The Iznik tile, which exploded in the mid-nineteenth century, was inspired and controlled by court commissions. The main production center for underground painted tiles was Iznik, but the city of Kütahya began to develop in the seventeenth century. Many archival documents confirm the link between the Iznik workshops and the court, including complaints about the delays in deliveries to Iznik or the abuse of tiles sold to merchants rather than sold to capital.
Ceramicists working in Istanbul seem to have played an important role in the middle of the sixteenth century. The archival documents will become insignificant in the second half of the century while witnessing the existence of a certain number of tilemakers among the tradesmen directly connected to the court at that time (the Ahl-i hiref).
These masters produced both glaze painted and cuerda seca tiles. The cuerda Seca technique that emerged in Central Asia towards the end of the 14th century was used in the 15th century, at the monuments of early Ottoman art, with the intervention of its technicians trained at the Timurid court. Soon after Selim took over Tabriz, he saw a renewed favorable reputation once again emphasized by the masters that Iran had left. These cuerda Seca designs are a group supervised by a certain Habib of Tabriz and then a group named by the successor Usta Ali in the archives of Topkapi Palace. This technique, which is found in many buildings in Istanbul, provided the highest level of perfection with the interior decoration of the tomb of Sehzade Mehmet (1445-48). Shortly after this tomb decoration was made, it was removed from the mold and moved through the glaze with painted patterns. The Rock Dome in Jerusalem was the last major building project to characterize it.
The same ceramist group in Istanbul may have made six glazed ceramics to decorate the pavilions built in the Topkapi Palace. The most notable achievements attributed to these workshops are two monumental plaques, a scene of a reed full of magnificent animals revived on the face of the Sunnah Odasi in the seventeenth century. The coloring is still limited to cobalt blue and turquoise here and simultaneously coincides with that of the Iznik ceramic ware.
Ottoman Empire Ceramics
The golden age of Iznik ceramic goods has undergone a very formal evolution throughout the nineteenth century and has begun to diversify the decorative repertoire with the decreasing tendency from the beginning of the seventeenth century. Despite the lack of dated artworks, art historians have combined the relative chronology of evolution in the Iznik ceramics to limit the appearance of stylistic stages and the emergence of certain forms.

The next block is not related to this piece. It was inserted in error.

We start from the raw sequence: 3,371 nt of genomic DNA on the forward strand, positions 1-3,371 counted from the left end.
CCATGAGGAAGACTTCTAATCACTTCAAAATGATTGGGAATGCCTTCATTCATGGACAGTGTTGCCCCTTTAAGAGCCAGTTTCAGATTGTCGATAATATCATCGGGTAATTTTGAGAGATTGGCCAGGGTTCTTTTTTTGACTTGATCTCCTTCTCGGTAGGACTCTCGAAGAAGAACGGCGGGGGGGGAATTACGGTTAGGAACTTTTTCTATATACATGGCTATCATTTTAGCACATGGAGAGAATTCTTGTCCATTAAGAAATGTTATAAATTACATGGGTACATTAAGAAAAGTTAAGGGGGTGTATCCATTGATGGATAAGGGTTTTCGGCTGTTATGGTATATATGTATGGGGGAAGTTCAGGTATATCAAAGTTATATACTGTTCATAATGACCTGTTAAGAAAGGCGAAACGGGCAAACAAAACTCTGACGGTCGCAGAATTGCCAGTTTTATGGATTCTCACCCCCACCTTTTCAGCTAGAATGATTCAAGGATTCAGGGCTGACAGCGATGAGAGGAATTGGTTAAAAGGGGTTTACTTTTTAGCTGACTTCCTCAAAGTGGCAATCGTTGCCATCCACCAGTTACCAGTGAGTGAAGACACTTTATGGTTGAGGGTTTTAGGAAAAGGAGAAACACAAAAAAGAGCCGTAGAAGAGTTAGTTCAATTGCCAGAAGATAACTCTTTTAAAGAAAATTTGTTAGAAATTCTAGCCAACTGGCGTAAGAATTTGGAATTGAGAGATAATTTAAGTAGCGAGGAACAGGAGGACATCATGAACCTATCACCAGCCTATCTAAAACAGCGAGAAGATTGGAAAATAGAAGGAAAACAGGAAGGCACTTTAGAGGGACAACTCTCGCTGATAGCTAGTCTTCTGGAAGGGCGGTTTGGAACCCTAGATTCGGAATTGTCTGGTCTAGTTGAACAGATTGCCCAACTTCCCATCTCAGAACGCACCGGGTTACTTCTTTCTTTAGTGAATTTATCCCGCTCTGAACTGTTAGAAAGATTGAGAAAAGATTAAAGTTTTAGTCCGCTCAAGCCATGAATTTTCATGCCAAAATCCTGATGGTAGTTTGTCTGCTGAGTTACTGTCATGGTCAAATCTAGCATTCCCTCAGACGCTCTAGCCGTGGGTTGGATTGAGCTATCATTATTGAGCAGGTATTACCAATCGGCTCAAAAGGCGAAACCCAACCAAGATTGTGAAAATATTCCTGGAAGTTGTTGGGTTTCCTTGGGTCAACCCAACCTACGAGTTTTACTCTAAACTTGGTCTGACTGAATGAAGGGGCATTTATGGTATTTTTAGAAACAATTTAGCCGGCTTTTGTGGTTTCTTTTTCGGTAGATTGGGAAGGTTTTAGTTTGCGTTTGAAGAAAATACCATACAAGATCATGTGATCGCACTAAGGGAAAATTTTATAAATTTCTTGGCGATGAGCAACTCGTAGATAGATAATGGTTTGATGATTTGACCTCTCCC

Between 1480 and 1520, cobalt blue is used mainly in decorative colors and different concentrations of the same pigment to achieve many pigment concentrations. This first phase was dominated by the combination of stylized vegetal forms unique to the Islamic repertoire called the Rumi to the Greek Seljuks and the flower motifs (Chinese Ottoman Hatay), also known as hatayi, inspired by Chinese art.
Copper oxides were associated with cobalt blue towards the end of the turquoise 1520s. With the diversification of the Iznik ceramics repertoire, a number of styles would coexist between the years 1530-40: the tugrakes spiral style inspired by the illuminations of the imperial monograms; "The style of the potters" containing new features such as a new flower-based record; Or a series of tracks with one or more degrees of reputation that imitate Chinese models. This wave of Chinese inspiration is evident in the emergence of three grape grapes, a bouquet of lotus, and a spiral scroll of flowers with reserves in the center of the food that will be constantly reinterpreted for decades to come. While Safavid ceramicists gladly accept the figurative animal repertoire or landscape elements in the genre stages of Chinese ceramic products, the Ottoman ceramics have come up with composition plans and a series of domestic motifs, wave boundaries, meander lines, rosettes, lotus leaves, They have proposed.
In the 1540s, the color palette of the Iznik ceramics was enriched markedly with a green that ranged from acacia to olive (probably introduced in 1530) and a green manganese oxide-based aubergine. This color scheme is sometimes called "Damascene" because it is similar to the color schemes found in tiles and cups produced in Damascus during the Ottoman period. In this first multicolor phase, the effect of sash drawings can be seen more clearly. This style, which is Tabriz's unique designer and employed in the courts since 1525, found the best expression in ink drawings in ink drawings, including composite flowers and highly complicated versions of Chinese artistic lotus flowers and peonies. The long serrated leaves, known as long-curved daggers, resemble a dagger (Turkish dagger). The lilies, carnations, hyacinths, and violets, which are highly valued by the Ottoman elite for their passion for horticulture, are slowly being used to enrich their compositions.
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